News in brief: Endocrinologists make SGLTi recommendations; Don’t screen for vitamin D deficiency; Bone health concern for AEDs

Wednesday, 14 Apr 2021

SGLTi recommendations for GPs

SGLT2 inhibitors should be used more widely in people with type 2 diabetes, according to practical recommendations for GPs from endocrinologists published in the Australian Journal of Family Practice, the RACGP’s official journal.

The “impressive cardiovascular, renal and metabolic benefits, have modified the paradigm in which we approach diabetes management” according to authors led by Dr Matthew Hare  and Professor Jonathan Shaw.

“Current evidence suggests they be considered for all people with type 2 diabetes and either pre-existing cardiovascular disease or early CKD, irrespective of current HbA1c, and taking into account individual patient characteristics and potential for adverse effects,” the authors recommend.

Don’t screen people for vitamin D deficiency: USPSTF

The US Preventive Services Task Force (USPSTF) has reaffirmed its recommendation against screening for vitamin D deficiency in asymptomatic adults. In its 2021 updated Recommendation Statement the USPSTF concludes that the current evidence is insufficient to assess the balance of benefits and harms of screening for vitamin D deficiency in asymptomatic adults,” which is unchanged from its 2014 recommendation. Published in JAMA, the recommendation does not apply to people in institutional or hospital settings or pregnant women.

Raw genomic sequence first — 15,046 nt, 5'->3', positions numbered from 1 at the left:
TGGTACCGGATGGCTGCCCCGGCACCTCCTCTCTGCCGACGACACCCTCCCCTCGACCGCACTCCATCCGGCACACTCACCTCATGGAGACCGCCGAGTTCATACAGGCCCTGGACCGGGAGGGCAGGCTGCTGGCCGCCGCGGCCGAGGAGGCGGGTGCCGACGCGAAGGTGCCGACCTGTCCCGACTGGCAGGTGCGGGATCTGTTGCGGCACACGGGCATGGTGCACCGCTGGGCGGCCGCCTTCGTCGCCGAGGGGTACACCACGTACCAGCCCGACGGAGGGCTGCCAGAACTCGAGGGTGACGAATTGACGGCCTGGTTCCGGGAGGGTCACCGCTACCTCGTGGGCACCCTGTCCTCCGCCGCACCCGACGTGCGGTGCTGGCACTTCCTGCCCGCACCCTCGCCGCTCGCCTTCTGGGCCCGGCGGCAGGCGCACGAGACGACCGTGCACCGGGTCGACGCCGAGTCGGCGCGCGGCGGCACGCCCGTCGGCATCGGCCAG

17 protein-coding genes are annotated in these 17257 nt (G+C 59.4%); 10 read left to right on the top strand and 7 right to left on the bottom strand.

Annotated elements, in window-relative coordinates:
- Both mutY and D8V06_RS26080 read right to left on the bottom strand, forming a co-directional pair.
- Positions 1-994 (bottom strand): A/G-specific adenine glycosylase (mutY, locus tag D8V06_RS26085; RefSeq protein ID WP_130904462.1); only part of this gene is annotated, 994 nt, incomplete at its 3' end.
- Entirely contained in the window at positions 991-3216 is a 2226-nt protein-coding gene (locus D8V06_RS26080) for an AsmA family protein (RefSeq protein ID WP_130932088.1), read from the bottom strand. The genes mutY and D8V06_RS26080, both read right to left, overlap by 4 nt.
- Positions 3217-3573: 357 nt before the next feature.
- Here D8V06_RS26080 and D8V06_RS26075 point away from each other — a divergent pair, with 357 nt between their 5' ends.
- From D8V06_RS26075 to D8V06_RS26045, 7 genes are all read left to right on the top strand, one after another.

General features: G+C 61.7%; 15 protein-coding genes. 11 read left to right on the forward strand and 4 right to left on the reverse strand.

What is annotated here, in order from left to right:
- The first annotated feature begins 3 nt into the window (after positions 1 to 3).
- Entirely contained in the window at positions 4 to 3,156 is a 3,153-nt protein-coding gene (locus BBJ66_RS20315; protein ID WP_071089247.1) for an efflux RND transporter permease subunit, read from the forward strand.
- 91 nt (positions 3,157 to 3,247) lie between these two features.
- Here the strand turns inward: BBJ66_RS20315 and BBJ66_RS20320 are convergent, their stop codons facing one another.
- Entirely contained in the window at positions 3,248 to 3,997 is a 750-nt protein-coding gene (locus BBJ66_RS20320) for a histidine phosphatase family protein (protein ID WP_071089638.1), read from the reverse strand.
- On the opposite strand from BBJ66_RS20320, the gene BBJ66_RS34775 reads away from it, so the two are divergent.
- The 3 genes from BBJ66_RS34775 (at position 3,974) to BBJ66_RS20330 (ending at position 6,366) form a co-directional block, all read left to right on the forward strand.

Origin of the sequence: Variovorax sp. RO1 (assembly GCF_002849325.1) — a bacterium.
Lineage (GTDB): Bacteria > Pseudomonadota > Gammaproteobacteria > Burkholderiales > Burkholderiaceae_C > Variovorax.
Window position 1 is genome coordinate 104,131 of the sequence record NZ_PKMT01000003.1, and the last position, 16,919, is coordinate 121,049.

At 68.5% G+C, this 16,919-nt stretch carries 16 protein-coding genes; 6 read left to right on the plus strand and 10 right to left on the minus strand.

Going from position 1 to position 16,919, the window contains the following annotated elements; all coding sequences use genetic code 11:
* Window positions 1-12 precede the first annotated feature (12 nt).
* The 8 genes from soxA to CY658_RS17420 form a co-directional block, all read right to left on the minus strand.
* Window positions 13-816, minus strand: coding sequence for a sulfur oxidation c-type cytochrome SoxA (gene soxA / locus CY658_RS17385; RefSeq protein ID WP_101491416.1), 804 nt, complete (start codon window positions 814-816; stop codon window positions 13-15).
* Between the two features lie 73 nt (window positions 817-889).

Epilepsy drugs may impact bone health

Children with epilepsy treated with anti-epilepsy drugs (AEDs) have a three-fold higher fracture prevalence than their healthy siblings, an Australian study has shown.

Data from 133 children with epilepsy (average age 11 years old) and 128 siblings of similar age found that there were 49 non-seizure-related fractures in children taking AEDs, compared with 21 lifetime fractures in the sibling control group, giving a 2.7 (95% CI 1.3–5.3, p = 0.007) times greater fracture prevalence. Duration of AED use and generalised tonic–clonic seizures (GTCS) were independent predictors of fractures (Odds Ratios 1.55 and 2.50, respectively).

The researchers led by Dr Sunita Kumar and Dr Peter Simm of the Department of Endocrinology and Diabetes, Royal Children’s Hospital, Melbourne, said further longitudinal prospective studies were required to further explore risk and the direct impact of epilepsy on bone health.

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